In the end we can see that their wisdom is not wisdom at all, but an agenda driven by idolatrous pride. They are fools in the moral sense. The fool in the Bible is not being called a name, but is the embodiment of anti-wisdom. This is the person who has all the facts they need. The knowledge is available, but rather than embrace it, they turn from it, reject it, and embrace an idol. For Dawkins, it is himself and some notion of universal humanity. For others it might be something else.

It is our conduct and devotion to the simple gospel message that puts to silence the ignorance of foolish men. This does not mean we view the world in a way that strips it of complexity. Rather it is our devotion to this fundamental principle that guides our interactions with a complex world. Our simplicity prevents us from being distracted and entering into arguments and battles that would distract us from our task. Single-minded wisdom teaches us that in a fallen world, there are no solutions to many problems other than Christ...the Second Coming of Christ. It is then and only then that justice will be brought, things made right. If we think that somehow we can 'fix' the problems of the world and make it into something that removes its fallenness, we have turned aside from the simplicity that Paul speaks of.

Increasingly the Evangelical world seems to be embracing a simplistic view of the world that does not reflect a Biblical single-mindedness, that is to be martyr-witness for Christ. Instead the sole purpose seems to be a drive for power. And to this end, they have embraced a way of thinking that rejects all questioning of the present paradigm which has been developed as the platform for this power. It is promoted as the Biblical Worldview, however it is anything but that...and to question it, means to question the Faith itself. If you question these folks who have come to dominate American Evangelicalism, you're questioning the 'Biblical Worldview.'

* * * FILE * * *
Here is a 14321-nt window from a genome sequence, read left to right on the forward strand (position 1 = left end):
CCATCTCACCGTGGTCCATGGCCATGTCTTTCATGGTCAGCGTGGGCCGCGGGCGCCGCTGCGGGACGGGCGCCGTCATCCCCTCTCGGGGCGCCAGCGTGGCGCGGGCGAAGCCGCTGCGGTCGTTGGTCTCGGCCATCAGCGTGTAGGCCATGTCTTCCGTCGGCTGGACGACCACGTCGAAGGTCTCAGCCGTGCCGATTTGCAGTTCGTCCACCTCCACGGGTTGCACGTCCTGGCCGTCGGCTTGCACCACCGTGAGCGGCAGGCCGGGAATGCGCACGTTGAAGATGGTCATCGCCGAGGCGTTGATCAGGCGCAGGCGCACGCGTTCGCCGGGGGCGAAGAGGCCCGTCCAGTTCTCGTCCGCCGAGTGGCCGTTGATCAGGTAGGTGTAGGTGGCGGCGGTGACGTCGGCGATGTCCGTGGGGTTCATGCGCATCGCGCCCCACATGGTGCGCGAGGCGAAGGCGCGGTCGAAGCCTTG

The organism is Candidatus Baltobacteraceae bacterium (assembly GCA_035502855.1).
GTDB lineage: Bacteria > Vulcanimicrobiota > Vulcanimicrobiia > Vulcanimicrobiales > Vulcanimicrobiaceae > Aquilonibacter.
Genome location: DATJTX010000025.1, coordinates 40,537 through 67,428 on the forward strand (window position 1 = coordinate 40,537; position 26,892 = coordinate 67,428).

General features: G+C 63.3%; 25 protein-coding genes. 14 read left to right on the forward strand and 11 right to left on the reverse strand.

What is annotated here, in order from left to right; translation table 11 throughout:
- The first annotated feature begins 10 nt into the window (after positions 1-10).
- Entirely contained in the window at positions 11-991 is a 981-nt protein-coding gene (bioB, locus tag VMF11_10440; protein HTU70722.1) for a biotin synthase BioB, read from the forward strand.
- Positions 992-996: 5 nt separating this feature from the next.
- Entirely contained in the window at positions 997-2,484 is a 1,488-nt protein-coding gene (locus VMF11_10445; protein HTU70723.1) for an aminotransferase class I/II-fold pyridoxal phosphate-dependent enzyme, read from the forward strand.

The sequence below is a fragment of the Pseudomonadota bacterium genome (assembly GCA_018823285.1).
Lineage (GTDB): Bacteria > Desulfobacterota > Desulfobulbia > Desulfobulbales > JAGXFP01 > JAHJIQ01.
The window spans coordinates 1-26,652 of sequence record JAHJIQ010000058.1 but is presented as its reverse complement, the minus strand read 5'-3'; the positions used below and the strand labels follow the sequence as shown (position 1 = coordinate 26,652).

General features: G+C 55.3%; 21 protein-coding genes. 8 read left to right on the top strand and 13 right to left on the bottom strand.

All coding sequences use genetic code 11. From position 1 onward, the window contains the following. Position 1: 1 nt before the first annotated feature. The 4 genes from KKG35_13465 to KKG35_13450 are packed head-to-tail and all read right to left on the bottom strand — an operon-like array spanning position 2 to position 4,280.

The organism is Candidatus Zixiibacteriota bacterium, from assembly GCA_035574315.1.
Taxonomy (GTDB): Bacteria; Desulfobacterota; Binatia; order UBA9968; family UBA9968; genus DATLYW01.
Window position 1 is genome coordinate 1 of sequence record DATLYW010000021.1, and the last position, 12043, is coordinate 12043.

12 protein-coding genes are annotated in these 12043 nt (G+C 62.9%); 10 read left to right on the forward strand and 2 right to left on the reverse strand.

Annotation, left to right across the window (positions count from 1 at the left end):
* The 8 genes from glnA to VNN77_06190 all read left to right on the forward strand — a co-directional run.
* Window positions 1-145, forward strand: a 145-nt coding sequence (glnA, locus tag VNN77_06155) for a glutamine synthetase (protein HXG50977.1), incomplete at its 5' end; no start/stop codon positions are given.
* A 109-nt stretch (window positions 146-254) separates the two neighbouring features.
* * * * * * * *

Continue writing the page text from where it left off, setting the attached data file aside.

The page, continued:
Shouldn't we be driven, knowing what we are about, and unwilling to compromise?

Yes, in a sense. Our devotion must be unwavering when it comes to the Christ of Scripture. But we must be very careful to continually compare what we're hearing versus the Word of God. We are flooded with ideas both from within the Church and without, and many of the arguments are laden with attitudes and emotional appeals that must be carefully thought through.

Rather than an attitude of sobriety and careful investigation, we are taught to embrace pat answers or what we today might call sound-bite arguments. Intellectual investigation, nuance, and complexity are decried as worldly wisdom and are immediately suspect.

We need to be clear. Intellectualism standing alone, is a worship of the mind, a form of humanism, trusting in man and his powers. The problem arises because Secular Intellectuals remove Christ from the equation. I heard a perfect example of this the other day listening to scientists and atheists discuss Science and Morality. It was both absurd and laughable listening to these men try to construct moral arguments rooted in scientific observation. By studying things like brain waves they were trying to determine what was right and wrong. This is worldly wisdom, this is a moral foolishness and idolatry of self.

But Christian Intellectualism for want of a better term, by starting with Christ seeks to view truth through the lens of the God who reveals Himself to us in Creation and Scripture. This is indeed rightly called a Christian Worldview. Pretty simple right? Just study the Bible and apply a sort of sanctified common sense and we have the answers. This seems to be the way many think.

The problem is as we've written elsewhere…what is the Bible? Was it written as blueprint to transform society as many seem to treat it? Begging the question they proceed with a full-blown agenda to re-create economics, politics, science, the arts etc… all under the Biblical moniker. The agenda becomes supreme and cannot be questioned, because as I said above, to do so is to question the faith itself.

To be continued....